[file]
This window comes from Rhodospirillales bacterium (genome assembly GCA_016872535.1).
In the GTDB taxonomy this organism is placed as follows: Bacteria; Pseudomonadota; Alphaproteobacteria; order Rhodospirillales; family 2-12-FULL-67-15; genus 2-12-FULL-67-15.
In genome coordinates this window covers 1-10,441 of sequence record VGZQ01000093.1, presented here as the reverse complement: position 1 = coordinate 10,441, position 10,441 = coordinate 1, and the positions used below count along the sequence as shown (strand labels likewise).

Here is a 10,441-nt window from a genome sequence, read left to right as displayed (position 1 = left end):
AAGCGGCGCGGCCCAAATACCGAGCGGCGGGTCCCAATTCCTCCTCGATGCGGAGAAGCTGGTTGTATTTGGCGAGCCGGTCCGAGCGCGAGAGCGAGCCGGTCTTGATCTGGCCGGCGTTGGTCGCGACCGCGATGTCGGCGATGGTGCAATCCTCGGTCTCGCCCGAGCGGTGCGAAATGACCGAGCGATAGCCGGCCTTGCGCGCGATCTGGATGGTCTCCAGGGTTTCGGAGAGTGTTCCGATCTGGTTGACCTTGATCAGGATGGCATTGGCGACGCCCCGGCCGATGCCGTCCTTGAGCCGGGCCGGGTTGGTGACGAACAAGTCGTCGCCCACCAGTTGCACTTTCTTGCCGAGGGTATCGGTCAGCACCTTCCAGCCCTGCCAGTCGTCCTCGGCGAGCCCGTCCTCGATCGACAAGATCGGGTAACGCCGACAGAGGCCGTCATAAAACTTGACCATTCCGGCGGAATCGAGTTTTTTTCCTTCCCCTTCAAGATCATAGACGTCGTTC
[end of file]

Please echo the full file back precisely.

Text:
This window comes from Rhodospirillales bacterium (genome assembly GCA_016872535.1).
In the GTDB taxonomy this organism is placed as follows: Bacteria; Pseudomonadota; Alphaproteobacteria; order Rhodospirillales; family 2-12-FULL-67-15; genus 2-12-FULL-67-15.
In genome coordinates this window covers 1-10,441 of sequence record VGZQ01000093.1, presented here as the reverse complement: position 1 = coordinate 10,441, position 10,441 = coordinate 1, and the positions used below count along the sequence as shown (strand labels likewise).

Here is a 10,441-nt window from a genome sequence, read left to right as displayed (position 1 = left end):
AAGCGGCGCGGCCCAAATACCGAGCGGCGGGTCCCAATTCCTCCTCGATGCGGAGAAGCTGGTTGTATTTGGCGAGCCGGTCCGAGCGCGAGAGCGAGCCGGTCTTGATCTGGCCGGCGTTGGTCGCGACCGCGATGTCGGCGATGGTGCAATCCTCGGTCTCGCCCGAGCGGTGCGAAATGACCGAGCGATAGCCGGCCTTGCGCGCGATCTGGATGGTCTCCAGGGTTTCGGAGAGTGTTCCGATCTGGTTGACCTTGATCAGGATGGCATTGGCGACGCCCCGGCCGATGCCGTCCTTGAGCCGGGCCGGGTTGGTGACGAACAAGTCGTCGCCCACCAGTTGCACTTTCTTGCCGAGGGTATCGGTCAGCACCTTCCAGCCCTGCCAGTCGTCCTCGGCGAGCCCGTCCTCGATCGACAAGATCGGGTAACGCCGACAGAGGCCGTCATAAAACTTGACCATTCCGGCGGAATCGAGTTTTTTTCCTTCCCCTTCAAGATCATAGACGTCGTTC